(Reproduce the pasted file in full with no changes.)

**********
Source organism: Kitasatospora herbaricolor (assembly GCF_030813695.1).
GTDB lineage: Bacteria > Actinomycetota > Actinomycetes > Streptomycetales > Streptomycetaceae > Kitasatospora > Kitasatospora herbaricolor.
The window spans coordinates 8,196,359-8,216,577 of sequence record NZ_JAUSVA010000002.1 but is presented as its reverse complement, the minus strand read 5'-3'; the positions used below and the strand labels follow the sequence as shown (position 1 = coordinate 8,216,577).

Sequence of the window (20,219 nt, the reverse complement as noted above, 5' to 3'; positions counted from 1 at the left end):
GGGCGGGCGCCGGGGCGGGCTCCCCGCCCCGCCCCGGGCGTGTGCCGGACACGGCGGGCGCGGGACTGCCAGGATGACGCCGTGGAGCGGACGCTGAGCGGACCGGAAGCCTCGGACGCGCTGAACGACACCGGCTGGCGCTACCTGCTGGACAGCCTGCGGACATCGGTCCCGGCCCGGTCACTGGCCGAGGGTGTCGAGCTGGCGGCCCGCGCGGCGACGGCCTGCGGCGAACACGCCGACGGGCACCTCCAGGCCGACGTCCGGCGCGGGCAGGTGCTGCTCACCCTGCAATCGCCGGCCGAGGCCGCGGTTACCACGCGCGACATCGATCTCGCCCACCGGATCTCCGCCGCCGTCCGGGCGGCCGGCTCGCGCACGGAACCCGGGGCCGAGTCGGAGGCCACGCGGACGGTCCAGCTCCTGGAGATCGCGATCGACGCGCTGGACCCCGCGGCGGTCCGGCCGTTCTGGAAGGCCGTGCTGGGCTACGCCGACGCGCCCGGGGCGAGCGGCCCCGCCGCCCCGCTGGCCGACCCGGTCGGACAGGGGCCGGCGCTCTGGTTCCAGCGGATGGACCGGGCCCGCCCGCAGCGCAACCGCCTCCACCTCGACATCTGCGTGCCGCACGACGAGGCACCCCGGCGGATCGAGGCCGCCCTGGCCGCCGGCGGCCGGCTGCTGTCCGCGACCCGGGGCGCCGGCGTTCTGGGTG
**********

Source organism: Kitasatospora herbaricolor (assembly GCF_030813695.1).
GTDB lineage: Bacteria > Actinomycetota > Actinomycetes > Streptomycetales > Streptomycetaceae > Kitasatospora > Kitasatospora herbaricolor.
The window spans coordinates 8,196,359-8,216,577 of sequence record NZ_JAUSVA010000002.1 but is presented as its reverse complement, the minus strand read 5'-3'; the positions used below and the strand labels follow the sequence as shown (position 1 = coordinate 8,216,577).

Sequence of the window (20,219 nt, the reverse complement as noted above, 5' to 3'; positions counted from 1 at the left end):
GGGCGGGCGCCGGGGCGGGCTCCCCGCCCCGCCCCGGGCGTGTGCCGGACACGGCGGGCGCGGGACTGCCAGGATGACGCCGTGGAGCGGACGCTGAGCGGACCGGAAGCCTCGGACGCGCTGAACGACACCGGCTGGCGCTACCTGCTGGACAGCCTGCGGACATCGGTCCCGGCCCGGTCACTGGCCGAGGGTGTCGAGCTGGCGGCCCGCGCGGCGACGGCCTGCGGCGAACACGCCGACGGGCACCTCCAGGCCGACGTCCGGCGCGGGCAGGTGCTGCTCACCCTGCAATCGCCGGCCGAGGCCGCGGTTACCACGCGCGACATCGATCTCGCCCACCGGATCTCCGCCGCCGTCCGGGCGGCCGGCTCGCGCACGGAACCCGGGGCCGAGTCGGAGGCCACGCGGACGGTCCAGCTCCTGGAGATCGCGATCGACGCGCTGGACCCCGCGGCGGTCCGGCCGTTCTGGAAGGCCGTGCTGGGCTACGCCGACGCGCCCGGGGCGAGCGGCCCCGCCGCCCCGCTGGCCGACCCGGTCGGACAGGGGCCGGCGCTCTGGTTCCAGCGGATGGACCGGGCCCGCCCGCAGCGCAACCGCCTCCACCTCGACATCTGCGTGCCGCACGACGAGGCACCCCGGCGGATCGAGGCCGCCCTGGCCGCCGGCGGCCGGCTGCTGTCCGCGACCCGGGGCGCCGGCGTTCTGGGTG